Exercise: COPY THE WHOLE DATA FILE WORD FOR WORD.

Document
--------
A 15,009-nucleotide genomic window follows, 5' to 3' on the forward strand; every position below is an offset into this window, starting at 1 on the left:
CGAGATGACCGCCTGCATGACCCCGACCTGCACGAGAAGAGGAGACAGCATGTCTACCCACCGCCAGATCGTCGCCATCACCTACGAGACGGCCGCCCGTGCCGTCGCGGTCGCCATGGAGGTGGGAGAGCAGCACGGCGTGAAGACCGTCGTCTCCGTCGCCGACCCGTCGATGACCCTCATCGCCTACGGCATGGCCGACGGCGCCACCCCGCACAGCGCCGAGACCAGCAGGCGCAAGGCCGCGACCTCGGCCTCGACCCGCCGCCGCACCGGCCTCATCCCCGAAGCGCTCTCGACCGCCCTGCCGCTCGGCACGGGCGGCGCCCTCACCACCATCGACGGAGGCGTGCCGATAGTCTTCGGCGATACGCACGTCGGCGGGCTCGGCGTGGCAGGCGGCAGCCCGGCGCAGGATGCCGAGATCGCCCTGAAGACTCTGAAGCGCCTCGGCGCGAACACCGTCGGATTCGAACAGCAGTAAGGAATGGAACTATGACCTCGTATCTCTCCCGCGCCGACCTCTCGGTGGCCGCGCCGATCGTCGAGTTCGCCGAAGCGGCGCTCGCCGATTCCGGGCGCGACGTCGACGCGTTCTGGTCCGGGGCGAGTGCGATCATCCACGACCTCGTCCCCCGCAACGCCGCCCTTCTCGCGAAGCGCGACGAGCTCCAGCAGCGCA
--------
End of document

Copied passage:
A 15,009-nucleotide genomic window follows, 5' to 3' on the forward strand; every position below is an offset into this window, starting at 1 on the left:
CGAGATGACCGCCTGCATGACCCCGACCTGCACGAGAAGAGGAGACAGCATGTCTACCCACCGCCAGATCGTCGCCATCACCTACGAGACGGCCGCCCGTGCCGTCGCGGTCGCCATGGAGGTGGGAGAGCAGCACGGCGTGAAGACCGTCGTCTCCGTCGCCGACCCGTCGATGACCCTCATCGCCTACGGCATGGCCGACGGCGCCACCCCGCACAGCGCCGAGACCAGCAGGCGCAAGGCCGCGACCTCGGCCTCGACCCGCCGCCGCACCGGCCTCATCCCCGAAGCGCTCTCGACCGCCCTGCCGCTCGGCACGGGCGGCGCCCTCACCACCATCGACGGAGGCGTGCCGATAGTCTTCGGCGATACGCACGTCGGCGGGCTCGGCGTGGCAGGCGGCAGCCCGGCGCAGGATGCCGAGATCGCCCTGAAGACTCTGAAGCGCCTCGGCGCGAACACCGTCGGATTCGAACAGCAGTAAGGAATGGAACTATGACCTCGTATCTCTCCCGCGCCGACCTCTCGGTGGCCGCGCCGATCGTCGAGTTCGCCGAAGCGGCGCTCGCCGATTCCGGGCGCGACGTCGACGCGTTCTGGTCCGGGGCGAGTGCGATCATCCACGACCTCGTCCCCCGCAACGCCGCCCTTCTCGCGAAGCGCGACGAGCTCCAGCAGCGCA